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Stock v. Integrated Health Plan

September 4, 2007


The opinion of the court was delivered by: DavidRHerndon United States District Judge


This matter is before the Court on Plaintiffs' Motion for Class Certification. (Doc. 65.) The Court, having fully considered the evidence presented, the briefs of the parties, and the oral arguments of counsel, hereby DENIES the Motion (Doc. 65) for the following reasons.

This putative class action was brought by two Illinois chiropractors, Ann Stock and Richard Coy, against Integrated Health Plan, Inc. ("IHP"), a participating provider organization ("PPO"). IHP has directly contracted with approximately 100,000 medical providers as part of its formation of a nationwide PPO network. Plaintiffs claim that IHP has breached a provision of their contracts with IHP that states, "IHP agrees that all Payors offer financial incentives/benefits for Covered Persons to utilize the IHP Network." Plaintiffs seek to certify a nationwide class of all health care providers that have signed agreements with IHP that contain the term "financial incentives/benefits."*fn1

Plaintiffs seek to certify two classes, nationwide:

1. A damages class (Rule 23 (b)(3) (Count I), consisting of: All healthcare providers from whose medical bills PPO discounts were taken pursuant to an IHP contract that contained express language reading "financial incentives/benefits."

2. An equitable relief class (Rule 23(b)(2) (Counts V and VI), consisting of: All healthcare providers who became an IHP provider through an IHP contract that contained express language regarding "financial incentive/benefits."

Plaintiffs bear the burden of establishing that their proposed class satisfies each of the elements set forth in Federal Rule of Civil Procedure 23. Retired Chicago Police Ass'n v. City of Chicago, 7 F.3d 584 (7th Cir. 1993). Here, the Court is not convinced that there are questions of law or fact common to all members of the proposed class. Even if Plaintiffs were able to establish the existence of any common questions, however, such common questions would not predominate over the numerous individual questions. Accordingly, the Court finds that this case is not manageable as a class action.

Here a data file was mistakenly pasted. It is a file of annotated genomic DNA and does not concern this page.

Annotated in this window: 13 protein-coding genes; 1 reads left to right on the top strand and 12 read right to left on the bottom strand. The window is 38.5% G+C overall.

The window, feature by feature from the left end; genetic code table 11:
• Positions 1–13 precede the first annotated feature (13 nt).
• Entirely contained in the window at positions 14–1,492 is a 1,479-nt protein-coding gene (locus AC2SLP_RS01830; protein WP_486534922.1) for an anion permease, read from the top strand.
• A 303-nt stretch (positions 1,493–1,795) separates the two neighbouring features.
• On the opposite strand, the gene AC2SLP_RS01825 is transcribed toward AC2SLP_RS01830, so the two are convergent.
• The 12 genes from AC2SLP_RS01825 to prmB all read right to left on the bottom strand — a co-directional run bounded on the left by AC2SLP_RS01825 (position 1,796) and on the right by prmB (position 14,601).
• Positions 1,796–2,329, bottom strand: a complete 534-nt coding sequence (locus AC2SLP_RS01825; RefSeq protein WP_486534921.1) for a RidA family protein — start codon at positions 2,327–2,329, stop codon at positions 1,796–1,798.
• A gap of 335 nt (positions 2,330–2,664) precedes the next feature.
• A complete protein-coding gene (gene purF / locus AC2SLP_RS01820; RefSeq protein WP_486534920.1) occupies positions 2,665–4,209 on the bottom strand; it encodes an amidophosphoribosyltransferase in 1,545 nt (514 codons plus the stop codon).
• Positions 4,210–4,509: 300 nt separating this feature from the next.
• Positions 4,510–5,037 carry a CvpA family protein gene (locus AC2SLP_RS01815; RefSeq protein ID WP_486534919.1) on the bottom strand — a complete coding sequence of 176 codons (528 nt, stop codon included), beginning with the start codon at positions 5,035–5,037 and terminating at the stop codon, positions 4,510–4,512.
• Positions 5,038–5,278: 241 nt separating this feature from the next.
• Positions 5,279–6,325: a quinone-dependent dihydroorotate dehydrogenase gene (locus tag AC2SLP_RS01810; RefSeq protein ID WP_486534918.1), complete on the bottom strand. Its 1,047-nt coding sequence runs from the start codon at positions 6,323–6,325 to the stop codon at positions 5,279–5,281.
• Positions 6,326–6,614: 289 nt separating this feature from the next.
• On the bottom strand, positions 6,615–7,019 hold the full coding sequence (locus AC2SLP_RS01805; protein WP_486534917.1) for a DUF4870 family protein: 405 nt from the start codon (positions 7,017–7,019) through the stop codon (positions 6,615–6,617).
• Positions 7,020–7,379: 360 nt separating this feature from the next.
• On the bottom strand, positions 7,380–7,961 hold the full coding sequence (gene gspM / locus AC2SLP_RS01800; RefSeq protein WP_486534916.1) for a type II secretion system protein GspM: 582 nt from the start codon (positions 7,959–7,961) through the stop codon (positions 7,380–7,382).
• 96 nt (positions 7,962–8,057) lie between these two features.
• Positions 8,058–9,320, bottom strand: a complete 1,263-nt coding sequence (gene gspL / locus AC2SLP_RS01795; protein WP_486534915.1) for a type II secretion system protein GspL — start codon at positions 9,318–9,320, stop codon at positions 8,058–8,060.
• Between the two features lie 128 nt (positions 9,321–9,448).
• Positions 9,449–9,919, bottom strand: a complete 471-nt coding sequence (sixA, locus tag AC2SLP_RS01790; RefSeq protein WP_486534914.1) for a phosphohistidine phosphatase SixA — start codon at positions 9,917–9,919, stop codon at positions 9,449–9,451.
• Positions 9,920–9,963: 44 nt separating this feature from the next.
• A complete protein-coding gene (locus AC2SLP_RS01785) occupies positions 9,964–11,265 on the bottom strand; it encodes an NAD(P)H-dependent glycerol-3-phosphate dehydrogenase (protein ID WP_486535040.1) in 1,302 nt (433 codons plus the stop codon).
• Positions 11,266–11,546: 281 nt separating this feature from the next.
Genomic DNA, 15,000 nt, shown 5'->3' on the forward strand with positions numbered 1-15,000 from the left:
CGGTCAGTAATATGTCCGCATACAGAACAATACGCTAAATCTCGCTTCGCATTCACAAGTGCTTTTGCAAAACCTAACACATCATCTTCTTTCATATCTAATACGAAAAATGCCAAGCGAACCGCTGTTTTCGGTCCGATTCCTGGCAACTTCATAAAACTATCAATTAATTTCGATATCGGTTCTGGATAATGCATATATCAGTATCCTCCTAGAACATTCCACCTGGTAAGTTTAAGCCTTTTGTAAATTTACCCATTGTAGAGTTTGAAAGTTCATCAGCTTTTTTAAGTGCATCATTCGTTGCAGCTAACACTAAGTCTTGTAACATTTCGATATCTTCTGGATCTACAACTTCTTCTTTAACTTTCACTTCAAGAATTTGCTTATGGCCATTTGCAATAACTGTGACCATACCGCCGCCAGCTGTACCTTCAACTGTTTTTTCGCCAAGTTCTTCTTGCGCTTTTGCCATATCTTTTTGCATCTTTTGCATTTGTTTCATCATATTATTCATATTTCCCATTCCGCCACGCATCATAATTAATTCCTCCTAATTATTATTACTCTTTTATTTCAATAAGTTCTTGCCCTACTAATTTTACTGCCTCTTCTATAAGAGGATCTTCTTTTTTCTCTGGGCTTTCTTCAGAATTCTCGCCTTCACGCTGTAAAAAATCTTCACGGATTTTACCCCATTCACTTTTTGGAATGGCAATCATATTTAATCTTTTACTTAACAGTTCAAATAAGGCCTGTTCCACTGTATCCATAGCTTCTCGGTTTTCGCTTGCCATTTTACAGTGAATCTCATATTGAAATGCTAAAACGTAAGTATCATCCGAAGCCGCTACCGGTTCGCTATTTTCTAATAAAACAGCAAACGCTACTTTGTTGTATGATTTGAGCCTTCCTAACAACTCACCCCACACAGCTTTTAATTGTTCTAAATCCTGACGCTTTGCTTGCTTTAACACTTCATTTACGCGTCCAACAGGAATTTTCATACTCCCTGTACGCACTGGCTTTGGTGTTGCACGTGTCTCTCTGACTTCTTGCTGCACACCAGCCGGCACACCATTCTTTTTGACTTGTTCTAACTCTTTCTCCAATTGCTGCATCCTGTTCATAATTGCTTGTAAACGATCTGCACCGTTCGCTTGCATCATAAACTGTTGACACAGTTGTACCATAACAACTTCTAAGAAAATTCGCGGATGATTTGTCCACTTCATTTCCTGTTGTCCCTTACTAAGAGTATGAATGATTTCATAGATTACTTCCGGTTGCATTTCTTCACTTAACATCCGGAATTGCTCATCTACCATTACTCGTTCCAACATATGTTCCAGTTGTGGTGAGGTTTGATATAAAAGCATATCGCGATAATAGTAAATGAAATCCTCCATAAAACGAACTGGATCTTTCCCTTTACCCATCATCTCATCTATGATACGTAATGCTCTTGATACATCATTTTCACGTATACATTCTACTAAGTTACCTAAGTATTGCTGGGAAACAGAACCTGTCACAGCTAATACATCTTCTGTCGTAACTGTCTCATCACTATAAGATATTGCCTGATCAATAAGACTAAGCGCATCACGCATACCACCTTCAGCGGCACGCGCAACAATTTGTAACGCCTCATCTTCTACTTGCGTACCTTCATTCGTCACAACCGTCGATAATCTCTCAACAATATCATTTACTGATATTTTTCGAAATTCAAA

As an initial matter, Plaintiffs have not established that all contracts containing the term "financial incentives/benefits" are uniform. In fact, IHP has pointed to significant differences in the language of the contracts to which the putative class members have agreed. The result of these contract differences is that IHP has taken on different obligations to different providers regarding the financial incentives or benefits to be provided. In this breach of contract action, the existence of different contractual obligations with regard to different members of the class is fatal to class certification. Initially, Plaintiffs argued that the Court should simply rely on their complaint for the proposition that all contracts were the same and delving into facts was not appropriate. They seemed to abandon that approach at oral argument, as well they should since it is contrary to well settled law in this area. Szabo v. Bridgeport Machines, Inc., 249 F.3d 672 (7th Cir. 2001). It is clear to the Court that not all contracts are the same. However, the lack of commonality does not end there.

A further obstacle to class certification is the numerous and differing state laws and regulations governing the three separate lines of insurance that appear to be at issue in this case. IHP has contracted with providers in all 50 states. While Florida contract law governs the large majority of putative class members' breach of contract claims, state specific laws and regulations governing group health, workers' compensation, and automobile insurance would impact certain aspects of their claims. Not only do these three lines of business for which IHP and providers contracted have different features that may be outcome determinative; IHP also has presented evidence of numerous variations in the state statutory and regulatory schemes governing these three types of insurance.

Further compounding the Court's manageability concerns are the individual inquiries that may be necessary to establish each class member's right to obtain relief. These include, for example, the questions of whether each payor or each employer offered financial incentives or benefits to patients using in-network medical providers; whether specific patients were steered to individual medical providers; how each putative class member negotiated and understood its contract with IHP; and what expectations the different health care providers had regarding their IHP contracts.

Although there are issues that the Court believe adversely impact class treatment in the areas of typicality and the individual plaintiffs as class representatives, those factors need not be analyzed in light of the Court's findings herein.

As the Szabo court observed of the situation there, "[n]agging issues of choice of law, commonality, and manageability beset this case." 249 F.3d at 677. Having found that the class lacks commonality, a Rule 23(a) prerequisite, and that the case would be unmanageable as a class action, the Court hereby DENIES Plaintiffs' Motion for Class Certification.

IT IS SO ...

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